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Why It’s Wrong To Call Drug Seekers A “Micropopulation”

I don’t know what’s going on with American College of Emergency Physicians (ACEP) lately, but it’s disheartening. Their abdication of responsibility and engagement during the healthcare reform debate was depressing. Then there was a rigged poll designed to elicit a predetermined result. Now I see a bizarre op-ed piece in USA Today entitled “Opposing view on drug addiction: Don’t make us ‘pain police’” and authored by ACEP President Angela Gardener. An excerpt:

The patient-physician relationship is sacrosanct, demanding candor and trust. In the emergency department, trust is built in nanoseconds because patients and doctors do not have prior relationships. Knowing that any pain prescription will be entered into a large, public database might prevent patients from being truthful, or in the worst case, from seeking needed care. … As an emergency physician, I can assure you that the drug abusers who use the emergency room simply to get a prescription drug fix represent a micropopulation of the 120 million patients who seek emergency care every year in the USA. … Put bluntly, if legislators have money to spend, they should spend it where it will do the most good for our patients, and that is not on drug databases.

I really don’t know what to say, other than to wonder whether Dr. Gardner and I practice in the same United States in which abuse of prescription drugs is growing exponentially and in which “drug-seeking” patients are a part of each and every shift worked in the ER, where deaths due to overdoses of prescription medications are on the rise, and where diversion of narcotics is a serious and growing problem.

Dr Gardner is correct when she writes that drug seekers are a “micropopulation” of ER patients. But that’s a meaningless measure of the problem. Acute myocardial infarctions are also a “micropopulation,” as are hip fractures, asthmatics, and most every other complaint you choose to split out from the nation’s ER census. (Indeed, in many ERs, low back pain is the #1 discharge diagnosis.)

To minimize the problem, to dismiss it as a “micropopulation,” is to willfully turn a blind eye to the disease and its human cost. And make no mistake — addiction to prescription medication ruins lives and kills people.

I vividly remember the tragic case of Debra. A combat veteran, she had been thrown out of the Navy after acquiring a chronic painful condition which had been poorly managed, leading to dependence on opiates and sedatives. Dependence turned into addiction and I saw her numerous times over a two year period. In some cases she was looking for refills, in some she complained of pain exacerbations, and in some she was unresponsive after overdoses.

It was a real challenge figuring out who was supplying her with meds (she had dozens of doctors), and in the end she was reduced to taking veterinary sedatives ordered from Mexico. I spent a lot of time trying to get her into treatment, without success.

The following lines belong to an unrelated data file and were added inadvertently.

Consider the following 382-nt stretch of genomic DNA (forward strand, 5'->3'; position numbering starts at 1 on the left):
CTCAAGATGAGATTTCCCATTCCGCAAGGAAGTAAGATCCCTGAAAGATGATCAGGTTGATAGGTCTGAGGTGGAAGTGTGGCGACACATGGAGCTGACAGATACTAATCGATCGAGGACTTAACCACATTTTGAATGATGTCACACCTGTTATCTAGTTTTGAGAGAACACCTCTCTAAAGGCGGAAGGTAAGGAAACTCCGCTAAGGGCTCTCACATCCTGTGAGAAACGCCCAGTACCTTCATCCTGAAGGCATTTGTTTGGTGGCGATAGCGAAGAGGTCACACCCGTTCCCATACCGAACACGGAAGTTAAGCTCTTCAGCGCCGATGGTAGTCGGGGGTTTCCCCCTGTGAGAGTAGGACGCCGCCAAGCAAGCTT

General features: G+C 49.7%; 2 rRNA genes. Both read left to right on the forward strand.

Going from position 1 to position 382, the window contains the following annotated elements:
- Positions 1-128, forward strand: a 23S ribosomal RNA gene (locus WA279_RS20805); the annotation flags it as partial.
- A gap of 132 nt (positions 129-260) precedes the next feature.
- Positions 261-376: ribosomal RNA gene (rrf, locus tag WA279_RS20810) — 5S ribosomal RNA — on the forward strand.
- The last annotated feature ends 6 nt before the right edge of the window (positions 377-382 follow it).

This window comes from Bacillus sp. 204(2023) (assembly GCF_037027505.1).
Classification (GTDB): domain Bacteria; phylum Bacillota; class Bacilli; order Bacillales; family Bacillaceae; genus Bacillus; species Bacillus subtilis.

One day I saw her name on the list of patients to be seen. I sighed and went into the room and was shocked — it was the same patient, but a very different person. She had a tracheostomy tube and was on a ventilator. There was a tube in her stomach for nutrition and one in her bladder for elimination. Her mother, with a sad look, sat by her bedside. (No family members had ever accompanied her to the ER before.) She explained that a couple of months prior, Debra had overdosed again, but this time she had stopped breathing and had suffered an anoxic brain injury, leaving her in a permanent vegetative state.

I’m sure that Dr Gardner knows this, but it bears emphasis — drug addiction kills. We ER docs are on the front lines of this and so many other social challenges. We need all the tools available to combat these problems. I agree that it would be onerous to be required to check a database every time I wrote for a controlled substance. That should be changed. But if it’s possible to compile the data, give it to us and let us use it as needed when we have concerns.

Trust needs to be established between the doctor and patient, and in some cases the maxim “trust but verify” is appropriate. If I have concerns that a patient isn’t being honest with me, if I have concerns that their story doesn’t sound quite right, information is an important tool to open up the discussion and maybe prevent further tragedies, or at least reduce the role of the ER physician as an unwitting enabler of ongoing drug abuse.

It’s depressing to see the leaders of our specialty opposing such common-sense measures to improve patient safety and enhance our ability to deliver appropriate care.

*This blog post was originally published at Movin' Meat*


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